Guest Author - Kate Pullen
In an interview spread over a number of articles, Mary Jane Hall, crochet designer and author of Positively Crochet, talks to us about the design process, shares tips for aspiring designers and gives us an interesting insight into the world of crochet designing.
KP: What makes a good crochet design?
MJH: Oh, this is a great question and I love answering it. A good crochet design is not a garment that uses cheap, stiff acrylic yarn that makes your design stand up on it's on or one that feels like a straight jacket when worn! Crochet got a bad reputation back in the 60's and 70's because of this very thing. My favorite yarns are cottons, wool, silk, or anything that is natural, but there are some very nice (and soft) acrylics today, that I like. The yarn industry has changed tremendously since those days. A good crochet garment is also not one that is made with ugly colors that don't match. There were some pretty ugly colors put together back then. Now I love color, as you will see in my books, but there's a fine line between gaudy and tasteful colors.
I do have a background and experience in color analysis, so this really helps me. I've learned though, that I needed to expand my horizons so to speak where some colors are concerned. I've never been crazy about really dull, muted colors, or orange, but I've learned to appreciate those colors being appealing when they are used in the correct color scheme. Now to the real answer, in my opinion, here's what makes a good crochet design. Using smaller yarns and larger hooks than what most crocheters have been accustomed to. I almost never use the recommended hook size that is listed on a label. For example, most labels on a worsted wt yarn say to use a G or H hook, and that's fine if you are trying to make something sturdy, such as a purse or maybe even an afghan. But when making garments I never use a hook that small. It just won't be soft and drapeable. But it also depends on the yarn and the content.
Another example is that I like to use a larger size H, I or J hook even with a fingering or sport weight yarn. This makes the garment very soft and drapeable. I have not knitted in years, but I know that it is softer and less dense than crochet, because only 1 stitch is picked up at a time. That's why many of my designs have stitch patterns that go in one loop only, making it softer and more stretchable, therefore more flattering and drapeable.
KP: What tips would you have for aspiring designers?
MJH: I'd say that if you really want to design, the best advice I could give you would be to first have your friends or family try to follow one of your patterns, and see if they can understand it. If they do, that's great, but even if they do, that doesn't mean your pattern writing skills are up to par. You need to look at publisher's guidelines and study how they word their patterns. Every publisher does things a little differently, so you just have to adapt to their way, when you work with them. And the main thing is that if you have the desire to design, whatever happens, just don't give up!!!!!!!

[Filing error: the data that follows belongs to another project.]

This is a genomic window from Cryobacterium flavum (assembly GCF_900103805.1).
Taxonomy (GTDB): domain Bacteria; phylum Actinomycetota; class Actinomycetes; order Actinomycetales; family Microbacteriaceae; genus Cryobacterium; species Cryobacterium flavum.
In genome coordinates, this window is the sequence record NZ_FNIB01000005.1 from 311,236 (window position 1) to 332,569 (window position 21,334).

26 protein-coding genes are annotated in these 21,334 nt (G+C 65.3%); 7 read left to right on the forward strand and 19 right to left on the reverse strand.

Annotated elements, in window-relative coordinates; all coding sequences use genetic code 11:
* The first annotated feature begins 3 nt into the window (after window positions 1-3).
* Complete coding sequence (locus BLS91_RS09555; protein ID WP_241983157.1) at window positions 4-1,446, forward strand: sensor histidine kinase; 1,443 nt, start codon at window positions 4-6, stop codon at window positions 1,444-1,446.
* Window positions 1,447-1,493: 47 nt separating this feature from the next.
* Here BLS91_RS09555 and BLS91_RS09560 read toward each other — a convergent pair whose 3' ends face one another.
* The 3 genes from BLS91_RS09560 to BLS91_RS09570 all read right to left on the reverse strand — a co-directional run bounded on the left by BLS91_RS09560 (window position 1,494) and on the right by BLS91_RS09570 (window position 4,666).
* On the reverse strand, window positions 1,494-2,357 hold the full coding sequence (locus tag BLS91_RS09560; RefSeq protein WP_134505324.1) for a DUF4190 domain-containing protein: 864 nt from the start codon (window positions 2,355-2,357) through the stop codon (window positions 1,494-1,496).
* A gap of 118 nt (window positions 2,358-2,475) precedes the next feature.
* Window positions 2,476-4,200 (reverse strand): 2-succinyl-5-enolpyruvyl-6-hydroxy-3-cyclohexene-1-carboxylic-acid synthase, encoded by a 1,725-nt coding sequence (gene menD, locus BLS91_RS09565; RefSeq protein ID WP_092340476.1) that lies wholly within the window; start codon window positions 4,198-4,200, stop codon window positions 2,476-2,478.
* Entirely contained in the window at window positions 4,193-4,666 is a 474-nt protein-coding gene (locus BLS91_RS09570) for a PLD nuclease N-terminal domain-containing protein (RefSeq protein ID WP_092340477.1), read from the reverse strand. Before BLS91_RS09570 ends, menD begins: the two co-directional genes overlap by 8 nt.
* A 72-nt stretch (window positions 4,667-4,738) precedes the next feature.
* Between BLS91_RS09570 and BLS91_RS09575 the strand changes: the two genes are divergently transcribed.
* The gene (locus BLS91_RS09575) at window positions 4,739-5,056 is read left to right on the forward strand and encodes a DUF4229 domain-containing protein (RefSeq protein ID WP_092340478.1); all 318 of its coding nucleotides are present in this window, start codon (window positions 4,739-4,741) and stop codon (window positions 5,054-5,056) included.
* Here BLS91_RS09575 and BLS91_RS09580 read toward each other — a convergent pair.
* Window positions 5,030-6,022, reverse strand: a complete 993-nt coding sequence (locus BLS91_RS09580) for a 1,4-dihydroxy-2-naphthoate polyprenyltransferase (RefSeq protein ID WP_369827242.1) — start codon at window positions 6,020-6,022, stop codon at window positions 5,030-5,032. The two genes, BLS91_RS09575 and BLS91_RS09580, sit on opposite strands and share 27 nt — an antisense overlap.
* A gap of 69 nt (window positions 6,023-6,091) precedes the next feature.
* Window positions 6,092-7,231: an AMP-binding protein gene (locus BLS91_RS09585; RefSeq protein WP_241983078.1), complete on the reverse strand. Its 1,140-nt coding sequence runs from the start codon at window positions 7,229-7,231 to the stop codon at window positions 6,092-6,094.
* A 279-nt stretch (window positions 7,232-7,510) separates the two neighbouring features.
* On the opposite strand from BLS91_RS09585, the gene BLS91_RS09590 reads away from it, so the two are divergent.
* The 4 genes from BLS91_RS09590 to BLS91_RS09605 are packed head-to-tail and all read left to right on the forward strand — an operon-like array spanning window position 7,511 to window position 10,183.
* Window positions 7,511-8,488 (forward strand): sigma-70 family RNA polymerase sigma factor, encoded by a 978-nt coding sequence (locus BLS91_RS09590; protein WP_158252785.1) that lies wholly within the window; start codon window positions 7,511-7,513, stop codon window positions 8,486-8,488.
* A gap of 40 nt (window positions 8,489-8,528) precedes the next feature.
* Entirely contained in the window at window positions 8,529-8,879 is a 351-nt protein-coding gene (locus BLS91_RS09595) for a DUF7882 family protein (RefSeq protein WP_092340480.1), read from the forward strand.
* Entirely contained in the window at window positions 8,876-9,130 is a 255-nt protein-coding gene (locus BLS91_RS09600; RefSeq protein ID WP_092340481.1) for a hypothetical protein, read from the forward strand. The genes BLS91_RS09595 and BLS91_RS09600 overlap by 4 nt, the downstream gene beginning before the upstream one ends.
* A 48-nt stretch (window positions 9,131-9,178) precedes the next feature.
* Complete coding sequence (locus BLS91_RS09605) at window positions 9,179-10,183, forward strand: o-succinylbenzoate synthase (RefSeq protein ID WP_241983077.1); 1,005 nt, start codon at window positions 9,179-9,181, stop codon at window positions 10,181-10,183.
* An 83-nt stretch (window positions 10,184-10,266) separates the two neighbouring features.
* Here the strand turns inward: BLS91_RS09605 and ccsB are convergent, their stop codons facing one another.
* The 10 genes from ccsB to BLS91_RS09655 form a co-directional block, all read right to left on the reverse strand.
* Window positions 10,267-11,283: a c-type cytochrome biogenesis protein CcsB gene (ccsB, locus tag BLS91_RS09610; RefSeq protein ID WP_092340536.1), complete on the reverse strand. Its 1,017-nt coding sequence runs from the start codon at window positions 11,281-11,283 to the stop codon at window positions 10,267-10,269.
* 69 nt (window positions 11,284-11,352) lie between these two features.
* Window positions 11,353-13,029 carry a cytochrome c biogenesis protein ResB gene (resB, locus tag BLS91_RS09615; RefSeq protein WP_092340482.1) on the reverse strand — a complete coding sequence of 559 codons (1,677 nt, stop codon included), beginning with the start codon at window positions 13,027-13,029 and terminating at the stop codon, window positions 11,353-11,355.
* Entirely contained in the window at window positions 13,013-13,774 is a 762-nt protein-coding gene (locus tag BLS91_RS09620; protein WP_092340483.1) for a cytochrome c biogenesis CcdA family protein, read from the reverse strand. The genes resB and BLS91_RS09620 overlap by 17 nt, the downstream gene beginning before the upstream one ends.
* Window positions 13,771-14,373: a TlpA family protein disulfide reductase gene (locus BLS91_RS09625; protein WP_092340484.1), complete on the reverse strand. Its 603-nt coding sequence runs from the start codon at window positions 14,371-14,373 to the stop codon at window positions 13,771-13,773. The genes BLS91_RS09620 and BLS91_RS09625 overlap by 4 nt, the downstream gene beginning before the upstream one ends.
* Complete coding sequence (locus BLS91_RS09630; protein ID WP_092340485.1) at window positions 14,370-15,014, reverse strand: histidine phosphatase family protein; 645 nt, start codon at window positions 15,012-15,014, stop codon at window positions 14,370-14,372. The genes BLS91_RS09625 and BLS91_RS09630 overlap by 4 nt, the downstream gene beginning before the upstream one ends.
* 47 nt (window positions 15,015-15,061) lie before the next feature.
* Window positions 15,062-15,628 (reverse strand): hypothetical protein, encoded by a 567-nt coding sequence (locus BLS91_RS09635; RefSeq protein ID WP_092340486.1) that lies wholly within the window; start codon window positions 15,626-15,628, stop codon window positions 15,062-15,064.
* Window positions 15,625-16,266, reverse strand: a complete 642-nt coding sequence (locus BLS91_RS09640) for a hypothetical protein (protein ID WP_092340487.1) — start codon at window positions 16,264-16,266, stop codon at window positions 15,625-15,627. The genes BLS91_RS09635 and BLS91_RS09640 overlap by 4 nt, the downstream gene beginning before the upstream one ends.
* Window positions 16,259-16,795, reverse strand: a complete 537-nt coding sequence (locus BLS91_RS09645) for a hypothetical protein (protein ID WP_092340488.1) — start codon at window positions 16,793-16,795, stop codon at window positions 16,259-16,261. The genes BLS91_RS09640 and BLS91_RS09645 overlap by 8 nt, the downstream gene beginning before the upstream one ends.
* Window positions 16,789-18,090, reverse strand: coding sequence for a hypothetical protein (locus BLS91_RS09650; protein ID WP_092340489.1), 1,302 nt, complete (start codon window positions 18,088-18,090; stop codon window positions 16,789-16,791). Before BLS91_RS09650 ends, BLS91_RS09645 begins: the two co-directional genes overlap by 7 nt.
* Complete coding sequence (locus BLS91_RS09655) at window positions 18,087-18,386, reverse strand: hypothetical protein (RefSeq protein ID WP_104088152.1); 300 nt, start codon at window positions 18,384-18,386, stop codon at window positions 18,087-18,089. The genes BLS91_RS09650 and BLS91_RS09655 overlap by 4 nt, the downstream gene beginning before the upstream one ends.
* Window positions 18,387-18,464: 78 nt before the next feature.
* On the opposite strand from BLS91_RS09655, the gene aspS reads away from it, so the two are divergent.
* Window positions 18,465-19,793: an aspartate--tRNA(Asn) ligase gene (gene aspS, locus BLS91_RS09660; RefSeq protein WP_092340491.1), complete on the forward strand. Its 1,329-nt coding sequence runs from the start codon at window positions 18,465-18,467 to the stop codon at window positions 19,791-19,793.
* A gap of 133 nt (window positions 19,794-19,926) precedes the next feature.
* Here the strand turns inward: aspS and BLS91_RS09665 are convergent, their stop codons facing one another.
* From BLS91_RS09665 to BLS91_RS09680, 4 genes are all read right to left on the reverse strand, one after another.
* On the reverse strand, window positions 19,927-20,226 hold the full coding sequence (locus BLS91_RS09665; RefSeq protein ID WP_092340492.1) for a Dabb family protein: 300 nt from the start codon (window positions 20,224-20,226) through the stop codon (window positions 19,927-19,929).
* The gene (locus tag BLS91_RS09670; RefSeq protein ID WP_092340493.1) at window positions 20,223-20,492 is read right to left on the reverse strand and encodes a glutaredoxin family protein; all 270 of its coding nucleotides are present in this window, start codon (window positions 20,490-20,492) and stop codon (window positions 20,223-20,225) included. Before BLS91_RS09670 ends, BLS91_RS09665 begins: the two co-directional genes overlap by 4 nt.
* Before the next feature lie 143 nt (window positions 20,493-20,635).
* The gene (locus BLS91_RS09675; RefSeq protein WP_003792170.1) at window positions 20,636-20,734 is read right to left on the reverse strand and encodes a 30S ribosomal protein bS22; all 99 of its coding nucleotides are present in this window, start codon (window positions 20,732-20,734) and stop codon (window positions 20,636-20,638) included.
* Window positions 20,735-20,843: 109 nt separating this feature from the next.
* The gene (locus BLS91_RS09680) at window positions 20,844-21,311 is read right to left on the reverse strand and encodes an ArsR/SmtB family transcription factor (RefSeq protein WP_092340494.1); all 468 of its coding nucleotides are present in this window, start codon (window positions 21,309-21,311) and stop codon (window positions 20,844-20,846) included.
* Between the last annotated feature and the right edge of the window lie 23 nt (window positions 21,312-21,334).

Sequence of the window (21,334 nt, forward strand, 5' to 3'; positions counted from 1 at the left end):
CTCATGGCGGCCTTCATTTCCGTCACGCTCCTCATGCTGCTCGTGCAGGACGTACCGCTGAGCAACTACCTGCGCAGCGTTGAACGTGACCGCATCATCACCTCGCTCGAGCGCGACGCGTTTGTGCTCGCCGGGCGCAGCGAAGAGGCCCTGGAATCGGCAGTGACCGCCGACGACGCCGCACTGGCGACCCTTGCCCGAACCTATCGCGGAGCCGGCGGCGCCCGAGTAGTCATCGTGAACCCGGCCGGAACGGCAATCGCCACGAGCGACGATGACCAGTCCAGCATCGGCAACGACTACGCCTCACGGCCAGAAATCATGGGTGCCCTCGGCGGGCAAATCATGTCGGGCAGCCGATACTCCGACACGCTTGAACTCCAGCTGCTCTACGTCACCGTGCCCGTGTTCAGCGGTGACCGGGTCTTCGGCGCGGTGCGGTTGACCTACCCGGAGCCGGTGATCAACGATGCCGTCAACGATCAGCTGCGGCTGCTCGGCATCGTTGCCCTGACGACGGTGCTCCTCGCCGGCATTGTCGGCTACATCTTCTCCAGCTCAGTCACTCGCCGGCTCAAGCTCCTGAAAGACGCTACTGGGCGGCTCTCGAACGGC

The first thing you need to do is actually take the first step in submitting a design. You'll never know until you try. Others may give up on you but never give up on yourself. Pursue your dreams. You will never regret having tried.
KP: You have been crocheting for quite a few years!
MJH: How important is being a good crocheter to creating good crochet designs? Oh, it's extremely important. If a person is sloppy with things such as weaving in ends, not counting or paying attention to row, not swatching and getting the correct gauge, all these things can really throw off a garment. And if a person who wants to design someday doesn't practice up and learn the standard terms, a publisher would look at their pattern, and just laugh at it. I'm pretty sure that even though I thought my first written patterns were good, the tech editor probably laughed and was frustrated with my pattern writing. I learned in a hurry though, because I was serious about designing. A person can be a good designer, but not a good pattern writer. I am so thankful that the people at Kooler Designs were patient with me on my first 2 booklets (published by Leisure Arts).
KP: Is it possible to earn a living from crochet design?
MJH: That question has been discussed over and over again in many crochet groups that I belong to. Everyone wants to quit their day job to have a full time career in crochet designing. Although it's possible for some people to earn a living from designing, most use it as a second income. The ones who make a living at it also travel around the country speaking at the many conferences and workshops on crochet, knitting and other needlework. As designers, we all believe that we are underpaid for our work, so if we were paid what we're worth, I do believe many more would be designing for a living.